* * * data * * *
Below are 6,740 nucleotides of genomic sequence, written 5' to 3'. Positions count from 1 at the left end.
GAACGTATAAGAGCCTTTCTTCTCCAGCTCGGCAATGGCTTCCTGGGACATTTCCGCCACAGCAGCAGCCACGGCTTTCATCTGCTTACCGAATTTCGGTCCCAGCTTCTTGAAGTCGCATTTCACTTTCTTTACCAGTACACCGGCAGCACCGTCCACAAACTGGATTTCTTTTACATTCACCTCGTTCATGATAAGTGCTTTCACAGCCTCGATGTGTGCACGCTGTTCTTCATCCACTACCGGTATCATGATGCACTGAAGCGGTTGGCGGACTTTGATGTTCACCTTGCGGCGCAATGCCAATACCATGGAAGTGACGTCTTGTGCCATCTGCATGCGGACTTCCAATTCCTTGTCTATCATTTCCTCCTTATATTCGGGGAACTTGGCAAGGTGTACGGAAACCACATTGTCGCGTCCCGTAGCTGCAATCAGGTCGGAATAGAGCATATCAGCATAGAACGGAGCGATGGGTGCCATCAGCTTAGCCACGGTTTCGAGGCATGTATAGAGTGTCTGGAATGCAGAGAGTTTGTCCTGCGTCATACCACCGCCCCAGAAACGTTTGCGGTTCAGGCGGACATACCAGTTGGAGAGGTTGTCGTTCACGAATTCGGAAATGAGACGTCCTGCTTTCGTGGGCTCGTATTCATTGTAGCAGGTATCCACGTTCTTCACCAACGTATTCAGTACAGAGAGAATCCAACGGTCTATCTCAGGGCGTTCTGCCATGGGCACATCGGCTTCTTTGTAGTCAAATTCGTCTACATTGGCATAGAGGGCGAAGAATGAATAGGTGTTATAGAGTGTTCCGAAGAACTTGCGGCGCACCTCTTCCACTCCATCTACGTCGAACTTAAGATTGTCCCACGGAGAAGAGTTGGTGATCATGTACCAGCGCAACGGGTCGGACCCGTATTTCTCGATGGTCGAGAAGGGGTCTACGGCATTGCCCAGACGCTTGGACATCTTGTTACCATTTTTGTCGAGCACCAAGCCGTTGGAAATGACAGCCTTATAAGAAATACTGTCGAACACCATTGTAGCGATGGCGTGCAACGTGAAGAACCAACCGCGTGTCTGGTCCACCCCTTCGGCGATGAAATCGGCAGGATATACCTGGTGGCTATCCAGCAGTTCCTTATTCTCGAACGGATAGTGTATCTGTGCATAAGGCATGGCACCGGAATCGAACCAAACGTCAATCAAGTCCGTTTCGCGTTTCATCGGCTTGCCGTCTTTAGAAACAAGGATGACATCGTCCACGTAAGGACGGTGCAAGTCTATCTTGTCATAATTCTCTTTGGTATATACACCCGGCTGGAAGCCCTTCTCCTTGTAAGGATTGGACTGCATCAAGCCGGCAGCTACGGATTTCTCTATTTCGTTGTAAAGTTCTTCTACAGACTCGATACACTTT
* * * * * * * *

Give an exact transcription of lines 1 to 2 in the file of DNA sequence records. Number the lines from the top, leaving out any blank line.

Below are 6,740 nucleotides of genomic sequence, written 5' to 3'. Positions count from 1 at the left end.
GAACGTATAAGAGCCTTTCTTCTCCAGCTCGGCAATGGCTTCCTGGGACATTTCCGCCACAGCAGCAGCCACGGCTTTCATCTGCTTACCGAATTTCGGTCCCAGCTTCTTGAAGTCGCATTTCACTTTCTTTACCAGTACACCGGCAGCACCGTCCACAAACTGGATTTCTTTTACATTCACCTCGTTCATGATAAGTGCTTTCACAGCCTCGATGTGTGCACGCTGTTCTTCATCCACTACCGGTATCATGATGCACTGAAGCGGTTGGCGGACTTTGATGTTCACCTTGCGGCGCAATGCCAATACCATGGAAGTGACGTCTTGTGCCATCTGCATGCGGACTTCCAATTCCTTGTCTATCATTTCCTCCTTATATTCGGGGAACTTGGCAAGGTGTACGGAAACCACATTGTCGCGTCCCGTAGCTGCAATCAGGTCGGAATAGAGCATATCAGCATAGAACGGAGCGATGGGTGCCATCAGCTTAGCCACGGTTTCGAGGCATGTATAGAGTGTCTGGAATGCAGAGAGTTTGTCCTGCGTCATACCACCGCCCCAGAAACGTTTGCGGTTCAGGCGGACATACCAGTTGGAGAGGTTGTCGTTCACGAATTCGGAAATGAGACGTCCTGCTTTCGTGGGCTCGTATTCATTGTAGCAGGTATCCACGTTCTTCACCAACGTATTCAGTACAGAGAGAATCCAACGGTCTATCTCAGGGCGTTCTGCCATGGGCACATCGGCTTCTTTGTAGTCAAATTCGTCTACATTGGCATAGAGGGCGAAGAATGAATAGGTGTTATAGAGTGTTCCGAAGAACTTGCGGCGCACCTCTTCCACTCCATCTACGTCGAACTTAAGATTGTCCCACGGAGAAGAGTTGGTGATCATGTACCAGCGCAACGGGTCGGACCCGTATTTCTCGATGGTCGAGAAGGGGTCTACGGCATTGCCCAGACGCTTGGACATCTTGTTACCATTTTTGTCGAGCACCAAGCCGTTGGAAATGACAGCCTTATAAGAAATACTGTCGAACACCATTGTAGCGATGGCGTGCAACGTGAAGAACCAACCGCGTGTCTGGTCCACCCCTTCGGCGATGAAATCGGCAGGATATACCTGGTGGCTATCCAGCAGTTCCTTATTCTCGAACGGATAGTGTATCTGTGCATAAGGCATGGCACCGGAATCGAACCAAACGTCAATCAAGTCCGTTTCGCGTTTCATCGGCTTGCCGTCTTTAGAAACAAGGATGACATCGTCCACGTAAGGACGGTGCAAGTCTATCTTGTCATAATTCTCTTTGGTATATACACCCGGCTGGAAGCCCTTCTCCTTGTAAGGATTGGACTGCATCAAGCCGGCAGCTACGGATTTCTCTATTTCGTTGTAAAGTTCTTCTACAGACTCGATACACTTT